Hi ho Bricklin, yeah, I love these cars, even though it cost our government at the time some 25 million dollars. I work in the building where the Bricklin was manufactured in Saint John NB. I feel lucky about that. We've found the odd sticker on the post beam that was supposed to be stuck under the hood, and even found what looked to be a door mold that was used to make the gull winged doors. It's all long gone now, but everyday I look at the big garage door out front of our plant, and can almost see with a figment of my imagination a brand new shiny Bricklin driving down the cement ramp.
This was a unique car, which was way ahead of its time, and if I could afford one, I'd surely be hunting one down right now. Every car has its design flaws, especially when they're first made. It's too bad Malcolm Bricklin didn't get more money from the government to carry on his dream, but at least we've got a few cars left to remember it by.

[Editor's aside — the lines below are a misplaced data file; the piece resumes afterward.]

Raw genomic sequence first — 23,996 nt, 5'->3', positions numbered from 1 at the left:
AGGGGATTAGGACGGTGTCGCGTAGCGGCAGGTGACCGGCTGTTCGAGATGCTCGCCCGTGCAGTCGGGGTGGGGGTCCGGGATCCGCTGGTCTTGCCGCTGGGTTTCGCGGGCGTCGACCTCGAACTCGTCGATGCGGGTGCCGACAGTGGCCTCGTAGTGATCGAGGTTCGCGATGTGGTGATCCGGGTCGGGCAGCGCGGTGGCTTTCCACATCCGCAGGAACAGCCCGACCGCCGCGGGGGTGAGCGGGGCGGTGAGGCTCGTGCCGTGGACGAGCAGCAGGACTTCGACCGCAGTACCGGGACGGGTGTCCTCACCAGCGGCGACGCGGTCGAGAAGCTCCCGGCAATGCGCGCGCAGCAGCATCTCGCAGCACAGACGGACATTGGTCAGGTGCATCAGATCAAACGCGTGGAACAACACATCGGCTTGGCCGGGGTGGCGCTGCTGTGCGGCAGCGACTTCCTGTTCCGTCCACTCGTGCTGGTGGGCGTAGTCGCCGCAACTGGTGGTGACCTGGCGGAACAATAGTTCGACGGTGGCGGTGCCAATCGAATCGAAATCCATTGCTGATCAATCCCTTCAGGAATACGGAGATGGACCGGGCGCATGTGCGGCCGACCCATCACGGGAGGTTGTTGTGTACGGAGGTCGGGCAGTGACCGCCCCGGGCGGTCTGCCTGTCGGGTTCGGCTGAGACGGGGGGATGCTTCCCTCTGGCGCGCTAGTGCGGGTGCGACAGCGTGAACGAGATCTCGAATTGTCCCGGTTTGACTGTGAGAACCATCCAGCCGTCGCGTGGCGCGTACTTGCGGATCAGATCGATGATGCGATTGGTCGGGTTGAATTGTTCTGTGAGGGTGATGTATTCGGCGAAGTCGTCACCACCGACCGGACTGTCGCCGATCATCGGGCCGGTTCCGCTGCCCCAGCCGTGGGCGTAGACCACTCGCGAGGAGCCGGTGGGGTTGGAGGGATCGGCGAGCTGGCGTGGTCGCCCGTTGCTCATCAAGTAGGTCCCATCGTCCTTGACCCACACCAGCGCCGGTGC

I think if Bricklin had a chance, it could have turned out good and continued to do so.
Yep, the Bricklin Boyz are right on.
As to the leaky door problem. I suggest a visit to the Bricklin Tech forums at www.bricklin.org.
Love it, love it.
Gerry (VIN #2905, '76, 351W, 120MPH ++)
I remember seeing my first Bricklin about 1976 (safety orange) in Central Calif. In Oct. 2007 I got into an argument with a friend who thought it was an AMC vehicle. A week later I bought one. And yep, nobody seems to know what it is, so I give them a history lesson. Yes it has flaws; noisy, drafty, leaky, but undeniably cool. My stock 351 still puts you back in the seat at 70mph and jumps up to 110 with still more pedal. It's a sports car, so deal with it.
Bob S. # 1529.
I met Malcolm Bricklin at UNB Fredericton, NB back in 1974. He had a clay 1/3 model of the car with him and was doing a talk on the car and production. I was quite excited by the concept and it was like looking at a space capsule to an 18 yr old kid.